Skip to main content

Wall Street ended lower at the beginning of a holiday-shortened week on Tuesday, as rising U.S. Treasury yields pressured interest rate sensitive megacap shares.

Growth stocks dragged the tech-laden Nasdaq down the most. The S&P 500 joined the Nasdaq in negative territory, while value stocks helped the Dow hold on to nominal gains.

“Higher [Treasury] yields are pressuring growth stocks, and on the other hand industrials, utilities and energy are outperforming,” said Ryan Detrick, chief market strategist at Carson Group in Omaha, Nebraska. “Money’s flowing out of the growth areas and working its way to the value side of things, which is a microcosm of what we’ve seen all year.”

“It’s important to remember that there are other groups that can take up the baton when the high-flyers come back to earth,” Mr. Detrick added.

Shares of Tesla Inc. tumbled 11.4 per cent, and the electric car maker was the heaviest drag on the S&P and the Nasdaq after a review by Reuters of an internal schedule revealed the company plans to scale back production at its Shanghai plant.

With Tuesday’s move, Tesla stock has lost 69 per cent of its value this year.

Rising Treasury yields put interest rate sensitive growth stocks under pressure, a recurring theme in 2022. For the year, growth shares have plunged over 30 per cent compared with value’s slide of about 7.5 per cent over the same period.

With just three trading days remaining in 2022, all three indexes are on course to post their biggest annual loss since 2008, the nadir of the global financial crisis.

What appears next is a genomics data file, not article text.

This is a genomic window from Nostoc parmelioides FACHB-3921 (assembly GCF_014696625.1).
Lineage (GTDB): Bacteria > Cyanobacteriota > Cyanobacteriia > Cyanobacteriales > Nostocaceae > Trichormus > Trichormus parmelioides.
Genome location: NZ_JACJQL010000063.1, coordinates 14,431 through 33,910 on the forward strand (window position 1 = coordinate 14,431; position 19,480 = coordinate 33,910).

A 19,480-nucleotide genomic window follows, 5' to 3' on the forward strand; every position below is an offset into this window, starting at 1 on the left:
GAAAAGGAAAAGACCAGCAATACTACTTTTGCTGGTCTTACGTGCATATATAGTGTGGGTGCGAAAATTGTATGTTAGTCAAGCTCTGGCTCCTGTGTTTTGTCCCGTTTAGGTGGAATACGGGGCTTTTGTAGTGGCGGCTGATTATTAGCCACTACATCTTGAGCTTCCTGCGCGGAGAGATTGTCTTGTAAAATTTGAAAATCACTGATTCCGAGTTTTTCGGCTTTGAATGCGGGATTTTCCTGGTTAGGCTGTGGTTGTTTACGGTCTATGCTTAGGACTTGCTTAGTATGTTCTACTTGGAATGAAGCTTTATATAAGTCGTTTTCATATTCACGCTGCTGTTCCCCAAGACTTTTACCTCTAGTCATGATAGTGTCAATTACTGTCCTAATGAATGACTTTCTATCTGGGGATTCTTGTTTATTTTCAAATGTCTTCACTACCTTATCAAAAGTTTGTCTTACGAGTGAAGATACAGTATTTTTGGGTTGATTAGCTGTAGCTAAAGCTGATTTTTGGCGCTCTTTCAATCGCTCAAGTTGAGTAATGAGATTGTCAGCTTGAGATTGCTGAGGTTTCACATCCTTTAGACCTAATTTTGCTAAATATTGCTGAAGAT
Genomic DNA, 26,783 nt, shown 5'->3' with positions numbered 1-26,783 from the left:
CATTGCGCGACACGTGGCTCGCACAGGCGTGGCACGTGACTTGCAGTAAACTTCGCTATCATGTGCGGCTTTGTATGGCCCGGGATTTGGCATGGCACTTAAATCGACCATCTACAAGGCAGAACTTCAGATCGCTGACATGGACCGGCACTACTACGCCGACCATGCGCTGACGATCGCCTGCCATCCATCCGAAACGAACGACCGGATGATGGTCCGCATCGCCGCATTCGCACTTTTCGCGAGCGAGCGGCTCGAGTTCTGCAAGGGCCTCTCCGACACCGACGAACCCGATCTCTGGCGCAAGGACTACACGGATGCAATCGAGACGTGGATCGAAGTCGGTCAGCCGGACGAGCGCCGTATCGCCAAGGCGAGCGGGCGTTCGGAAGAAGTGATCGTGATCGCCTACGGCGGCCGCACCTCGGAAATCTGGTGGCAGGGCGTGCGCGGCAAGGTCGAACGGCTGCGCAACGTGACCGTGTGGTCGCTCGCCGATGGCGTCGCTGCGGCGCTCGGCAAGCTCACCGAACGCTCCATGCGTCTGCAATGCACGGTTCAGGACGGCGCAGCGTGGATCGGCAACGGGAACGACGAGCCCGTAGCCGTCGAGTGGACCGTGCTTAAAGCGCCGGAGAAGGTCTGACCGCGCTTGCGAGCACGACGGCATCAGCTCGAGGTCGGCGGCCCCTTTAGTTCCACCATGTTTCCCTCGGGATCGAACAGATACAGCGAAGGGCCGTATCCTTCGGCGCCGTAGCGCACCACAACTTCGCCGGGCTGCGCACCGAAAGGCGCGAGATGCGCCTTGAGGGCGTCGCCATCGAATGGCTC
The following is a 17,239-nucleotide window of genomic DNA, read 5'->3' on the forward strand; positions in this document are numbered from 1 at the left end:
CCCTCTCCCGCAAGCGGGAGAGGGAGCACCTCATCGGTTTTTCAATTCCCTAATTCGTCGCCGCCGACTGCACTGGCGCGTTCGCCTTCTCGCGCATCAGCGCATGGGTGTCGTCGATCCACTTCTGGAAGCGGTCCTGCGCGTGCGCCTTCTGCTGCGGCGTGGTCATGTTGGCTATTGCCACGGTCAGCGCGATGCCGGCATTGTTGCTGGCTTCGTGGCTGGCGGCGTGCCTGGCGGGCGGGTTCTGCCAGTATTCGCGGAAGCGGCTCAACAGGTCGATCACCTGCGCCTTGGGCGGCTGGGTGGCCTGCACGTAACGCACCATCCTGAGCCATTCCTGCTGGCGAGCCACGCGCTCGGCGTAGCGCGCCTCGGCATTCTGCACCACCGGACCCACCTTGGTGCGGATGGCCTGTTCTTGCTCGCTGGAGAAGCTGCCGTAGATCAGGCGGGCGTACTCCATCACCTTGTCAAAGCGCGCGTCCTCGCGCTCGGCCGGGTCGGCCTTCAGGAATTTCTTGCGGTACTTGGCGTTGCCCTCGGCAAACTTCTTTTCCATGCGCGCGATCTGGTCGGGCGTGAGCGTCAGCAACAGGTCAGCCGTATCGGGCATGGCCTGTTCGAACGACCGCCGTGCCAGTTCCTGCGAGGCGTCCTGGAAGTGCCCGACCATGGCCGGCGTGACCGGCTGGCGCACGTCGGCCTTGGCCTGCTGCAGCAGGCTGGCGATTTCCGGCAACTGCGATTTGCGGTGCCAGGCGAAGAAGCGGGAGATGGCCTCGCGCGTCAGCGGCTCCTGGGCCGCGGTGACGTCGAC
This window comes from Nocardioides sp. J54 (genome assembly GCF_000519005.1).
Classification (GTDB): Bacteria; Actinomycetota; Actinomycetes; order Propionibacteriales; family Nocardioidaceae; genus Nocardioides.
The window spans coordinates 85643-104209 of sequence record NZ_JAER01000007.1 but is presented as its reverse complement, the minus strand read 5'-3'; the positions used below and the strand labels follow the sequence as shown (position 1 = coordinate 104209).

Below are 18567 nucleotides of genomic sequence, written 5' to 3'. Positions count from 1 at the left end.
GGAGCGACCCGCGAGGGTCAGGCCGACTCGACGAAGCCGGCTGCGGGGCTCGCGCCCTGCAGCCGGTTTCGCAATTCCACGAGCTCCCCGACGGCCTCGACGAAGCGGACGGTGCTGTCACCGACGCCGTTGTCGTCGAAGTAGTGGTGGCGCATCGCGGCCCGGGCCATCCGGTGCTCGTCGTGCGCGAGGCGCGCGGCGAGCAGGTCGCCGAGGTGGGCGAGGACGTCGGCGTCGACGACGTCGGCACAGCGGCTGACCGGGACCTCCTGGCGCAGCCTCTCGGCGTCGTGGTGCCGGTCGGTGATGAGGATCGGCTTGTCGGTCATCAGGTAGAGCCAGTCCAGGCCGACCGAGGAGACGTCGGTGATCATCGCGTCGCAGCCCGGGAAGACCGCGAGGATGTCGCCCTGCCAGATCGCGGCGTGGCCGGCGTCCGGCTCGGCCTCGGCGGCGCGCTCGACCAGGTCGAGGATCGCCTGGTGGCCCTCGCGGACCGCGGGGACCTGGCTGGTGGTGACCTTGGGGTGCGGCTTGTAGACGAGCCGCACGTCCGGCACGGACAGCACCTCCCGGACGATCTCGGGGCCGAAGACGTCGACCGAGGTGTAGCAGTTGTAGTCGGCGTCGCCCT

“It was a bad year for stocks, but a worse year for bonds. That’s extremely rare,” Mr. Detrick said. “It’s an unfortunate reminder that the markets can sometimes surprise.”

Beijing eased its strict COVID-19 curbs, which have battered the US$17-trillion economy, fueling hopes of a revival in global demand and an improving supply chain.

On the economic front, the Commerce Department’s initial take on the U.S. goods trade balance showed the deficit narrowing by 15.6 per cent, while S&P Case-Shiller showed home price growth in its 20-city composite cooled to 8.6 per cent year-on-year, the lowest reading since November, 2020.

The Dow Jones Industrial Average rose 37.63 points, or 0.11 per cent, to 33,241.56, the S&P 500 lost 15.57 points, or 0.40 per cent, to 3,829.25 and the Nasdaq Composite dropped 144.64 points, or 1.38 per cent, to 10,353.23.

Of the 11 major sectors in the S&P 500, six ended the session red, with consumer discretionary and communication services suffering the steepest percentage loss.

U.S.-listed shares of Chinese firms including JD.Com Inc., Alibaba Group Holding Ltd. and Pinduoduo Inc. jumped between 1.4 per cent and 4.9 per cent after Beijing announced it was relaxing travel restrictions.

Southwest Airlines Co. tumbled after harsh weather forced the discount commercial carrier to lead its peers in cancellations. The broader S&P 1500 Airlines index also ended the session in the red.

Declining issues outnumbered advancing ones on the NYSE by a 1.18-to-1 ratio; on Nasdaq, a 1.93-to-1 ratio favored decliners.

The S&P 500 posted nine new 52-week highs and three new lows; the Nasdaq Composite recorded 96 new highs and 448 new lows.

Volume on U.S. exchanges was US8.35-billion shares, compared with the US11.35-billion average for the full session over the last 20 trading days.

Your Globe

Build your personal news feed

Follow topics related to this article:

Check Following for new articles

Interact with The Globe